The Netherlands spend 1 billion euros a year on target group transportation. This type of transportation is meant for those people who are unable to make use of own means of transportation or regular public transportation, such as the elderly or persons with a handicap. Given the high costs involved, it is crucial to plan this type of transportation as efficiently as possible. Mathematics student Inge Tensen of the University of Twente developed a transportation model that organizes all transportation flows for vulnerable people in a smarter way. This enables cost savings of at least 20%, without loss of quality.
The new transportation model is the result of Tensen's graduation project. She carried it out at the HHM/Timeslab bureau. The transportation model makes use of smart mathematical algorithms and uses a planning model that is more flexible, more realistic and smarter than existing models. The first applications convincingly show that efficiency gains are possible.
Specific preferences of both the customer, the service provider and the transportation company can be included in the planning model, so that there is no need to add these manually afterwards. The model also takes into account possible delays, for example as a result of traffic congestion. The chance that people arrive late is minimal. By including this realistic variation in travel times, the model creates a planning which is better suited to the customer's desired times of arrival and departure. Also, new journeys can be added to a planning that was already created earlier. In this way, recurrent and changing journeys can be combined in the same planning. This combination of flexibility and smart optimization is unique for transportation of target groups in the Netherlands.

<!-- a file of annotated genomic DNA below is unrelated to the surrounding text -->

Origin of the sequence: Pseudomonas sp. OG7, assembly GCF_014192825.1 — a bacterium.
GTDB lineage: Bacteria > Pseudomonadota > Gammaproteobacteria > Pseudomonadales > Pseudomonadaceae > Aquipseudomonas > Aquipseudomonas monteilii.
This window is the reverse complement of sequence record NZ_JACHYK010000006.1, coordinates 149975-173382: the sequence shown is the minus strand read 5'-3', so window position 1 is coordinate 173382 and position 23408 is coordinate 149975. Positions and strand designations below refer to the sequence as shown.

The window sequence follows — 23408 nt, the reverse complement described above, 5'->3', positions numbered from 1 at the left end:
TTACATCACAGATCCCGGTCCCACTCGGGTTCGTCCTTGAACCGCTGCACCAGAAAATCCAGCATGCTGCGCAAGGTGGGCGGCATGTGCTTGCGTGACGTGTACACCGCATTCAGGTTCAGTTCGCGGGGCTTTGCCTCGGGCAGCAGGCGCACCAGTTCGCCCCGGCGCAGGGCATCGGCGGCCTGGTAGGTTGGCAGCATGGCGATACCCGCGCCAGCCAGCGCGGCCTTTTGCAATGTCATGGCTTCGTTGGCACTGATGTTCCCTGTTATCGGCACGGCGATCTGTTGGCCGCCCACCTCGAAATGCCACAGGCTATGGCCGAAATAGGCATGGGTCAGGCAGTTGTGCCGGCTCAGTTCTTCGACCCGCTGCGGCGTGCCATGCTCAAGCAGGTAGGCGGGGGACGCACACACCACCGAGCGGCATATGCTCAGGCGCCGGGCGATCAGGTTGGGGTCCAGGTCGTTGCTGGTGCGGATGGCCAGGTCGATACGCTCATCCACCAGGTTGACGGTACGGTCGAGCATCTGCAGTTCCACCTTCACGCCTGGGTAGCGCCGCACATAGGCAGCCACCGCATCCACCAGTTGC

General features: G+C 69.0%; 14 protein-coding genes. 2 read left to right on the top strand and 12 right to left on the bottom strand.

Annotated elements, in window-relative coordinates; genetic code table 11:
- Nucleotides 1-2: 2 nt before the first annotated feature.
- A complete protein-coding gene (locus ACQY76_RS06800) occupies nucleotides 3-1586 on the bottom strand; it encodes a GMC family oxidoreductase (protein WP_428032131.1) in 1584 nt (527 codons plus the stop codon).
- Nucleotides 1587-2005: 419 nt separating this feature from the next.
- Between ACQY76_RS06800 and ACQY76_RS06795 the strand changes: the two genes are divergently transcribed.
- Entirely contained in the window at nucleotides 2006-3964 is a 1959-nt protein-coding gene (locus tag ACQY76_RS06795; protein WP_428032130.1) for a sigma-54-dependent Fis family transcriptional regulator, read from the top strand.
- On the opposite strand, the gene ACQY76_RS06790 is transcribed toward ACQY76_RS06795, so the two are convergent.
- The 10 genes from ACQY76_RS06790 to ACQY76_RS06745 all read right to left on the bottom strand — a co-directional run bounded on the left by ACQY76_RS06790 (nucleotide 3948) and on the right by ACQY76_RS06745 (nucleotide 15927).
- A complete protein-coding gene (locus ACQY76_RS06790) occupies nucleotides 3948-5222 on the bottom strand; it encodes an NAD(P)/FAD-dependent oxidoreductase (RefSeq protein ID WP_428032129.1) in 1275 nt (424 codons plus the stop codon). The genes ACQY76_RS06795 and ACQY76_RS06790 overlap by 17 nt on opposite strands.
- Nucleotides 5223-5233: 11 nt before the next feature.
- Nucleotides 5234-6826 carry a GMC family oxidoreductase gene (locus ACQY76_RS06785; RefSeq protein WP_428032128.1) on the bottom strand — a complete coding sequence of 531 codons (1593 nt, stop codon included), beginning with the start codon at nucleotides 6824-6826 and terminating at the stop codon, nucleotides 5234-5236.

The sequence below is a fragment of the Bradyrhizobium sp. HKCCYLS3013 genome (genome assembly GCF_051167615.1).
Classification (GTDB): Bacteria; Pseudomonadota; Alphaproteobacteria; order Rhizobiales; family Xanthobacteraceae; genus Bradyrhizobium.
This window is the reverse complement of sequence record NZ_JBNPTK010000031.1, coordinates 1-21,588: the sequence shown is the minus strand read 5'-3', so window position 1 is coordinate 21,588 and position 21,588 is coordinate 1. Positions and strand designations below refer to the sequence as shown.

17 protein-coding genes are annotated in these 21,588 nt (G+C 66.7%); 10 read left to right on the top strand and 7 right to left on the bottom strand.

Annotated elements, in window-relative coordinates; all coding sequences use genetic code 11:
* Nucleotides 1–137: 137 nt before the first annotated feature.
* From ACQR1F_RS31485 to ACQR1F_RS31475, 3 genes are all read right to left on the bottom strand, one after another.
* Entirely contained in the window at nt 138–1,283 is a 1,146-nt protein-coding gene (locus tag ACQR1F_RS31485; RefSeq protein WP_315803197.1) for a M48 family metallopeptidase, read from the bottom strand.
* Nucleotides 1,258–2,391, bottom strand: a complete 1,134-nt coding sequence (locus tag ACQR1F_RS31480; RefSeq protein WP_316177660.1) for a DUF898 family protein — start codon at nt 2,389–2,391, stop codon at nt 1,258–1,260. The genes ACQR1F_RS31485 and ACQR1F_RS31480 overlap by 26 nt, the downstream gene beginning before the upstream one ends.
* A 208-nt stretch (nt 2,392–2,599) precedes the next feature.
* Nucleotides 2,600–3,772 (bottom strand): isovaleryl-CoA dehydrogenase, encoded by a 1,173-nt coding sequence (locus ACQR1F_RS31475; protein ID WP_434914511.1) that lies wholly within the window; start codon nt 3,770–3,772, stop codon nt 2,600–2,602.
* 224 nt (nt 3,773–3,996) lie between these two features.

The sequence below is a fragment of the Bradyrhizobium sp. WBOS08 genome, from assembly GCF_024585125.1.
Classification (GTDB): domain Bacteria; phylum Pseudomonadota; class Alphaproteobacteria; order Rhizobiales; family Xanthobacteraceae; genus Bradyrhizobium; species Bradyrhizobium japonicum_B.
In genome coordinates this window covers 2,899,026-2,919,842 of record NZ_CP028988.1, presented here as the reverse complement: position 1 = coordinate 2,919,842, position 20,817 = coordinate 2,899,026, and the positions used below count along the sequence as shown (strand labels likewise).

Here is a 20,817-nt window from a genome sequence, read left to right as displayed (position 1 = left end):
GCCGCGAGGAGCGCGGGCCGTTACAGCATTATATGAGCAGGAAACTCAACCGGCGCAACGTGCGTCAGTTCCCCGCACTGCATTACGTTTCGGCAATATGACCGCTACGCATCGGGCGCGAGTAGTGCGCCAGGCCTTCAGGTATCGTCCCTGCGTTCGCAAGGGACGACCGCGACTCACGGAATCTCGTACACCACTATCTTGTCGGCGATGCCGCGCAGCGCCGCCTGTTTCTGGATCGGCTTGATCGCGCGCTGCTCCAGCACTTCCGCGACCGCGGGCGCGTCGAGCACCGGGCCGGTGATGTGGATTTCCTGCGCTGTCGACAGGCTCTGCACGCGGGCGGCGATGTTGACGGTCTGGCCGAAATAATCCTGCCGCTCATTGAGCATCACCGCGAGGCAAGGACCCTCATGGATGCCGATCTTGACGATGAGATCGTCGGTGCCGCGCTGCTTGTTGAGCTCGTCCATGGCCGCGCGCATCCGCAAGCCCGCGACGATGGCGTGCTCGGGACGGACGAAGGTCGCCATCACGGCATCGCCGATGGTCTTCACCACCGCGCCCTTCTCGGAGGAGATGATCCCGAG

The HHM/Timeslab bureau sees many opportunities to adapt the model. It fits in well with the greater role municipalities have come to play in the transportation of specific target groups. It is encouraged that vulnerable citizens make use of regular public transportation as much as possible. However, there will always be a large group of vulnerable people who remain reliant on special transportation. HHM/Timeslab thinks that, by organizing this type of transportation in a smarter way, the Netherlands can save 200 million euros every year.
The new transportation model of mathematics student Inge Tensen is the result of her graduation project at the Applied Mathematics faculty of the University of Twente. The project took place under the supervision of, among others, Prof Richard Boucherie, PhD, of CHOIR. CHOIR, part of research institute CTIT and the faculties of EEMCS and BMS, is the research team at the University of Twente which is aimed at improving logistic processes in care by developing Operations Research models for practical optimization issues.